Traveller Law Database

Clare County Council v. McDonagh [2019] IEHC 662 

Date of Decision: Thu, 10 Oct 2019
Decision Making Body: High Court
Law Applied: Housing (Traveller Accommodation) Act 1998
Keywords: Traveller Specific Accommodation, Trespass, Housing, Local Authority, Injunction, Estoppel,
Full Case Details - Download Full Judgment (pdf)

The defendants claimed before the High Court that Clare Co. Co. had a statutory duty to provide them with accommodation after their accommodation became inhabitable due to an arson attack. The defendants case was based on a misunderstanding of allocation of public funding by Clare Co. Co. and so the counterclaim was dismissed by the Court 

This case concerned the request for a permanent injunction restraining the defendants from trespassing on lands at Ashline, Kilrush Road, Ennis, Co. Clare.  

This land was acquired by the plaintiff, Clare Co. Co, in 1990 and was used for accommodation for members of the Traveller Community. Four houses were built on the land in 1998 and two more were built in 2006. The defendants, Mr and Mrs McDonagh, were tenants in one of the first four houses from the 26th March 1998, the terms of the tenancy being set under the Housing Act 1966.   

There were problems with feuds involving Traveller Community families in the early 2000s and the houses at Ashline were subject to arson attacks. In 2012 Mr McDonagh spoke to Mr Colm O’Mahony of Clare Co. Co. and requested that a house be purchased for his family in Cork as the house in Ashline was no longer habitable. He was uninterested in being placed on the housing list and also suggested that he would be agreeable to Clare Co. Co. “buying him out”. Mr McDonagh reported that there was a threat of violence on his house in Ashline but Mr O’Mahony explained that Clare Co. Co. was not in a position to purchase a house for anyone outside of their functional area.  

On the 16th November 2012, Mr McDonagh was admitted bail by the High Court for several offences on the terms inter alia that he would reside at a specified address in Cork City. Mr O’Mahony explained to the family that they would have to apply to Cork Co. Co. for assessment and that they would need to surrender their house in Ashline and return their keys. The house was subject to another arson attack on the 11th November 2012, an attack which Mrs McDonagh told Mr O’Mahony had left them homeless. Mrs McDonagh and her children moved in with Mr McDonagh’s brother in Cork and thereafter with his mother in Clare.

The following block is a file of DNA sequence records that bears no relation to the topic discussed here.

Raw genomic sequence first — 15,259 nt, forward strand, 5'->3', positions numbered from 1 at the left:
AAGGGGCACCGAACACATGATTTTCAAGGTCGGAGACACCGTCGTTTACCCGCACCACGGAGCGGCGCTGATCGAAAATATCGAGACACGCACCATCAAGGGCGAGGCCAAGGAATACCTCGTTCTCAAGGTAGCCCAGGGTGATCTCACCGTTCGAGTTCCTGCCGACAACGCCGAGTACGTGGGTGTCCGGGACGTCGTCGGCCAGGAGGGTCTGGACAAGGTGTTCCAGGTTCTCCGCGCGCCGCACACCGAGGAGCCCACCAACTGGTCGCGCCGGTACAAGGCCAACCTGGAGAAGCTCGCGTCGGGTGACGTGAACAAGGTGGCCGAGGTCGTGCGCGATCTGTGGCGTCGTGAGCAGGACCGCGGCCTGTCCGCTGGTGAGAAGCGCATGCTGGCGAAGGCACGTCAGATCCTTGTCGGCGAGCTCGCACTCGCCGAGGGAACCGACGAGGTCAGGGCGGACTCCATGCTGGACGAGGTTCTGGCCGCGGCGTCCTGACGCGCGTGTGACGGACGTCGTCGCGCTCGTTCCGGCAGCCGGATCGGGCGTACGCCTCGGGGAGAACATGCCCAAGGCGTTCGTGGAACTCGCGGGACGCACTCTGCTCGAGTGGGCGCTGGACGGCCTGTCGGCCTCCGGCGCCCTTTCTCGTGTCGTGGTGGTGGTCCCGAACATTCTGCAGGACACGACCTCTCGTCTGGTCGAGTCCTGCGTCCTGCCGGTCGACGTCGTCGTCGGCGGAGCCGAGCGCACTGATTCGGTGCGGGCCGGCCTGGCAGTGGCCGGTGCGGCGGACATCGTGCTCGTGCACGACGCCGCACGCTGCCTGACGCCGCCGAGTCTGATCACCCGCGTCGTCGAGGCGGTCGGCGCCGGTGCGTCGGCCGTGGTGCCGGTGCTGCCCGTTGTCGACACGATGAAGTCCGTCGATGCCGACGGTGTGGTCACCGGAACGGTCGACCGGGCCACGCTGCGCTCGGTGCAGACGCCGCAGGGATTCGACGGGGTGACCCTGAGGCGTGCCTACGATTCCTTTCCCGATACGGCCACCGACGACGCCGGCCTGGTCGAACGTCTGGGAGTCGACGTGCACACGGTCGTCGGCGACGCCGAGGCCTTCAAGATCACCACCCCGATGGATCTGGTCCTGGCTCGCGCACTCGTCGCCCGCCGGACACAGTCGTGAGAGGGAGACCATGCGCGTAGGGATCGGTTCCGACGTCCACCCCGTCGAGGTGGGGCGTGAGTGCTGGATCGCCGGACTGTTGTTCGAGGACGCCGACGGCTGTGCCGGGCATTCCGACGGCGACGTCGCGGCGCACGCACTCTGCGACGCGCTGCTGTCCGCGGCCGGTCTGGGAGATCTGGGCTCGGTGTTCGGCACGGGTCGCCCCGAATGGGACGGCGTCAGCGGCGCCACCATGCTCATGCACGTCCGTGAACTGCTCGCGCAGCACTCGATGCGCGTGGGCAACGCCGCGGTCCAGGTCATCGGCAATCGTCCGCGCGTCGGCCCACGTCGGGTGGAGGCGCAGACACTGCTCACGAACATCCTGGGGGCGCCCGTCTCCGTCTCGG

On the 29th November, Clare Co. Co. offered McDonagh’s housing at No. 1 Ashline, but the McDonagh’s wanted to live at No. 5 which was, at the time, uninhabitable due to damage. On the 19th December 2012, Mr McDonagh had his bail revoked and later served a term of three years’ imprisonment.  

On the 25th January 2013, Mrs McDonagh met with Clare Co. Co. and asked for tenancy at No.3 Ashline. The Council were only able to offer them accommodation at 1 Beechpark but Mr and Mrs McDonagh were not willing to accept this offer. In the summer of 2013, the Council began refurbishment of No.4 Ashline but it was later burned out. Mrs McDonagh met with Mr Niall O’Keefe of Clare Co. Co on the 6th January 2014, who informed her by writing that the houses as Ashline were to be refurbished and that an offer of accommodation would be made to the McDonaghs on completion of. In September 2017 Mr and Mrs McDonagh left privately rented accommodation and brought mobile homes to the side of the road at the Ashline site. In the same month, someone attempted to break into the site at Ashline, which Mr McDonagh refused to comment on after receiving the solicitor’s advice. Concrete bollards were placed at the site by the Council but were moved using a forklift, an action which Mr McDonagh again refused to comment on.  

On the 1st December 2017, Mr McDonagh informed the Council by writing that he wanted accommodation provided for his family in a Traveller-specific development or a halting site. Mr O’Keeffe stated that Mr McDonagh had said in November 2017 that he would not consider any site other than that at Ashline. This action was commenced on 15th December 2017 and following a series of interlocutory orders requiring the removal of caravans and associated vehicles, was heard in June 2019.  


The McDonaghs made three arguments in defence, firstly stating that they have an existing tenancy at No.1 Ashline which the Council have an obligation to reinstate and that they are entitled to occupy the Ashline site. The Court here dismissed this line of defence, stating that No. 1 was burnt out since 2013 and that if they had a tenancy at No.1, they would not be entitled to occupy caravans elsewhere on the site. Nor did the Court accept the Council’s argument that the tenancy was surrendered by Mrs McDonagh signing the form of surrender in November 2012. It was never signed by Mr McDonagh making it incomplete and therefore inadmissible. The Court also refused the Council’s argument that the contract of tenancy was frustrated, citing McGuill v Aer Lingus Teo (Unreported, High Court, McWilliam J, 3rd October 1983). It is clear therefore that the tenancy was surrendered by act and operation of law.